The sample libraries I'm using only get backed up once, straight after they're installed from DVD, simply because in case I had to reinstall them it'd go a LOT faster from another HDD than from DVD. Otherwise I just leave them alone and they're not part of any backup schedule at all. Ah well, exept my own stuff (sampled on my own or derived from existing libraries), but I save that stuff in just one location, which obviously is part of a regular backup.

- Sascha
 
#13
Hi Sascha,

Thanks for your thoughts. I have worked in a very similar way with my previous Mac systems, so your workflow/system makes sense to me. I am now looking at automating the backup of my data files too, different from my past workflow, where I manually backed them up. As a matter of fact, that first backup happened last night to a new 2TB external hard drive.
 
#14
Oh, I just read that you plan to use Bootcamp. In that case, make sure to stay away from any partitioning but for one extra Bootcamp partition. Apple doesn't support any other partitions in that case, and while there are some workarounds (such as hardmood mentioned), they'll cause you more headaches than any pleasure. Believe me, I've been there - got it to work (1 system, 1 Bootcamp, 1 data partition), but when I switched the internal HDD and tried to mirror the current installation, there's been *no* chance. Unfortunately, Windows also still refuses to run from any external drive (regardless whether it's USB or FW - for whatever reasons it always detects that it's not the internal drive, even on Macs), and while there's a hack/tweak (such as editing the boot.ini), I defenitely cannot recommend using anything like that on a computer that you want to work with in a more or less professional way.
Anyway, if I may ask: Why do you need a bootcamped Windows? If it's only for the occasional program (right now I mainly use it for Wavelab) and no serious realtime use, something such as Parallels will suit you a lot better, as you don't have to boot between the systems, and this will also keep your Windows "partition" (or virtual machine, as they're called) as small as possible, simply because the required space is allocated dynamically - in opposite to Bootcamp, for which you have to predefine an amount of space for your Windows installation.
Otherwise, as said, if you really want Bootcamp, do yourself the favour and don't go for whatever hack to add another partition or so. It's really not worth it.
(I'm still wondering why Apple isn't allowing further partitions in case BC is installed, though - that's a rather stupid and needless limitation)

Cheers
Sascha
 
#15
Hi Sascha,

My use of Windows is infrequent & only when necessary. I have a semi-custom music keyboard called the Lambdoma Harmonic Keyboard (only a MIDI controller; uses the whole number ratios of the Pythagorean Lambdoma matrix) that connects with a Windows-only application called Fractal Tune Smithy (FTS), to generate the sounds.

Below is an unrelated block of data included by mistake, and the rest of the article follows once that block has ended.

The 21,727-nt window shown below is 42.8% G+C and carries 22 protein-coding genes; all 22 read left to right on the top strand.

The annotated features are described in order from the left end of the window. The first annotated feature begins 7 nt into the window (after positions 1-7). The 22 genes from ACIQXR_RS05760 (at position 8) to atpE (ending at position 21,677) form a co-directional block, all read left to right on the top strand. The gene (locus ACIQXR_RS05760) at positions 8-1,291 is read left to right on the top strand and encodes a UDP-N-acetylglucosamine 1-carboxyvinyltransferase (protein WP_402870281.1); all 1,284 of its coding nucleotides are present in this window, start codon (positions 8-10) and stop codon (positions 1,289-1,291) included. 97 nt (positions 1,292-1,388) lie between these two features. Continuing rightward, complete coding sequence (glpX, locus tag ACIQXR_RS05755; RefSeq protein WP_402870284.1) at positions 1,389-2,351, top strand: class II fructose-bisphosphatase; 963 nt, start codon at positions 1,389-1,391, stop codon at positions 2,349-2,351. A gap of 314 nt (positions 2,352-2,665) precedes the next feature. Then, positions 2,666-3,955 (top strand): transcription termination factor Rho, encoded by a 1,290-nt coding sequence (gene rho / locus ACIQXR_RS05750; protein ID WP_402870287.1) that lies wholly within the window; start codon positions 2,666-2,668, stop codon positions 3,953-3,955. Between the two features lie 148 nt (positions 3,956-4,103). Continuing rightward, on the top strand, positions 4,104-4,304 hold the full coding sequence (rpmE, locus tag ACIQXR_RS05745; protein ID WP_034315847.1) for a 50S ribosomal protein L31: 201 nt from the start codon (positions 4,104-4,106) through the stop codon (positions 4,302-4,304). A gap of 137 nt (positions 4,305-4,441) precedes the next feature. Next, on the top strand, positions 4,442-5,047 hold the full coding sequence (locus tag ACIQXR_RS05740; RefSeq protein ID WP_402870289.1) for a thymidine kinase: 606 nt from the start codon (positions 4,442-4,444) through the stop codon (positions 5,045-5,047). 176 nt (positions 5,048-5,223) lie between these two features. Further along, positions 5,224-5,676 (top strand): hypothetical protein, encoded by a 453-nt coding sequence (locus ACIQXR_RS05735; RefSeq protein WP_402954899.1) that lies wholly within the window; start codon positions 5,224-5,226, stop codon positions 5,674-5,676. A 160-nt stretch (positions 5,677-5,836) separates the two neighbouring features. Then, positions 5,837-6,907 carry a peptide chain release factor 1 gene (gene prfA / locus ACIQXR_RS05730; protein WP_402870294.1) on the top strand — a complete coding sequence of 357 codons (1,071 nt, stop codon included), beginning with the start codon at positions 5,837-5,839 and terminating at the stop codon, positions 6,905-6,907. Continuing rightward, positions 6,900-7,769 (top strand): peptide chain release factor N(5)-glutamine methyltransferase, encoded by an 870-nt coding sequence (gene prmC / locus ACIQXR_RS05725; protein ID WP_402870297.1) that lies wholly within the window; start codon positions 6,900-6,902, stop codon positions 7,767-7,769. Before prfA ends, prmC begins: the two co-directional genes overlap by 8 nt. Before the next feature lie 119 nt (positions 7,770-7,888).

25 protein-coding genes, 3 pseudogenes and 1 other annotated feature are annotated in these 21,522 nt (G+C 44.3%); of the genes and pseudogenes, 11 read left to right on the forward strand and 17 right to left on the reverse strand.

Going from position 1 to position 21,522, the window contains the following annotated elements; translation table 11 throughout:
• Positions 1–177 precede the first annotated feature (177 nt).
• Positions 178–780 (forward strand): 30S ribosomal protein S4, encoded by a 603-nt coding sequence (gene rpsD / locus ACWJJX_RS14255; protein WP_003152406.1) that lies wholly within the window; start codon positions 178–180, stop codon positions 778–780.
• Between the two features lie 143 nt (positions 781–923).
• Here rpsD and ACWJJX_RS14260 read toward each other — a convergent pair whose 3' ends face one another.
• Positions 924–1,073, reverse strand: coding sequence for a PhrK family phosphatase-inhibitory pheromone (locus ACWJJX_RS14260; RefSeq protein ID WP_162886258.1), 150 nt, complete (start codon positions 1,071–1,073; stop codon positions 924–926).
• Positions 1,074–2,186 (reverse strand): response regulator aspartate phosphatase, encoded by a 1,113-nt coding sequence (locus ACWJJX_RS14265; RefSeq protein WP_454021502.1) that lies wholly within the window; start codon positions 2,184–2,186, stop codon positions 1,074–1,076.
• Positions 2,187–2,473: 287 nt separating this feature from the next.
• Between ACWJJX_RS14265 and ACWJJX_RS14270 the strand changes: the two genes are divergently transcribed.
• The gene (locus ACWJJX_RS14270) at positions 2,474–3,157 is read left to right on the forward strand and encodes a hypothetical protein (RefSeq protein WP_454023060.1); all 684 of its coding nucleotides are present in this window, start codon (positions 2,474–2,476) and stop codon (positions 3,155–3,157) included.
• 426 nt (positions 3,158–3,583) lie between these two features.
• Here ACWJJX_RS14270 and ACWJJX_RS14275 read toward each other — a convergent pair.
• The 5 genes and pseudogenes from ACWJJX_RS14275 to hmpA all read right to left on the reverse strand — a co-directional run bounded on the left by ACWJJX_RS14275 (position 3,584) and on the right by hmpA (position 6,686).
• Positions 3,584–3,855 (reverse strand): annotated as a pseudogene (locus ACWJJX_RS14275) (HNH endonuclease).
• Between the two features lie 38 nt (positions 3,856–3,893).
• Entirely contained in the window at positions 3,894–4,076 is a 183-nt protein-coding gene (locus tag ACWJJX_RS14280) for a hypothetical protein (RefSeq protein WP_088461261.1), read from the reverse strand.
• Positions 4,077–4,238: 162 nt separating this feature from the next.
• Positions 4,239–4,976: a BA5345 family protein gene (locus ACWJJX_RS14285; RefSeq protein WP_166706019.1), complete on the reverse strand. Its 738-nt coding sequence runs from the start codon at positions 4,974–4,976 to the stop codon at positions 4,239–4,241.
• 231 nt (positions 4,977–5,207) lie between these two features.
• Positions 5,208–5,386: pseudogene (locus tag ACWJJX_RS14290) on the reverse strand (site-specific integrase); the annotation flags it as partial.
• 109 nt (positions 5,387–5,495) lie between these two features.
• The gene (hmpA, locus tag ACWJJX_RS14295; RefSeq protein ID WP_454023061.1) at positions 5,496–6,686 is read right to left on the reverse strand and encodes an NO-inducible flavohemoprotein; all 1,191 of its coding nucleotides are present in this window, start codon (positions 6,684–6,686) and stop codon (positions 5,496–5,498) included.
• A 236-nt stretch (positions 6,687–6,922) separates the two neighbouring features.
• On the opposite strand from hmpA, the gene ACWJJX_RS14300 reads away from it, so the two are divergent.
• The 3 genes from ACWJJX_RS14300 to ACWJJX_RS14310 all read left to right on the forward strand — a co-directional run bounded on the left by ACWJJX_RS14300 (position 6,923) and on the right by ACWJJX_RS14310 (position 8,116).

So yes, I am also looking at possibly using Parallels or VMWare for that purpose, besides considering Boot Camp. The only other app that I use frequently & that is Windows-only is Nuance's Dragon NaturallySpeaking, a speech-recognition app, & a company I currently consult for. That should also work with Parallels, even though it is unsupported in this virtual mode.

Thanks again, as you are helping me think through some additional things.
 
#17
Hi Eduardo,

My use of Windows is infrequent & only when necessary. I have a semi-custom music keyboard called the Lambdoma Harmonic Keyboard (only a MIDI controller; uses the whole number ratios of the Pythagorean Lambdoma matrix) that connects with a Windows-only application called Fractal Tune Smithy (FTS), to generate the sounds.
Hm, so that's more or less supposed to run in realtime? In that case, you may not have too much luck using Parallels or something. These virtual systems aren't exactly great for any realtime things, let alone audio under low latencies.

- Sascha
 
#19
Hi Eduardo,

My use of Windows is infrequent & only when necessary. I have a semi-custom music keyboard called the Lambdoma Harmonic Keyboard (only a MIDI controller; uses the whole number ratios of the Pythagorean Lambdoma matrix) that connects with a Windows-only application called Fractal Tune Smithy (FTS), to generate the sounds.
Hm, so that's more or less supposed to run in realtime? In that case, you may not have too much luck using Parallels or something. These virtual systems aren't exactly great for any realtime things, let alone audio under low latencies.

- Sascha
I rarely use the Lambdoma in realtime situations, mostly to generate certain whole number ratio sounds that I then use in a recording, but thanks for the alert about Parallels maybe not being real-time enough, if I need that.
 
#20
I mean, what's the point in backing up some sample libraries (or other Logic content) when you have them on DVD anyway? IMO there's no point in that. Gets even worse in case you're using more sample libraries, but still backing up the entire drive.

- Sascha
Hey Sascha,

if you have 450GB of loops and samples and your drive will go down someday, you'd be happy to restore it within some hours leaving your mac alone, instead of sitting in front of it, putting one DVD after the other into your drive and watching the progress bar. IMHO it's wise to spend 100 bucks for a 1,5TB drive being able to restore my whole system within a day.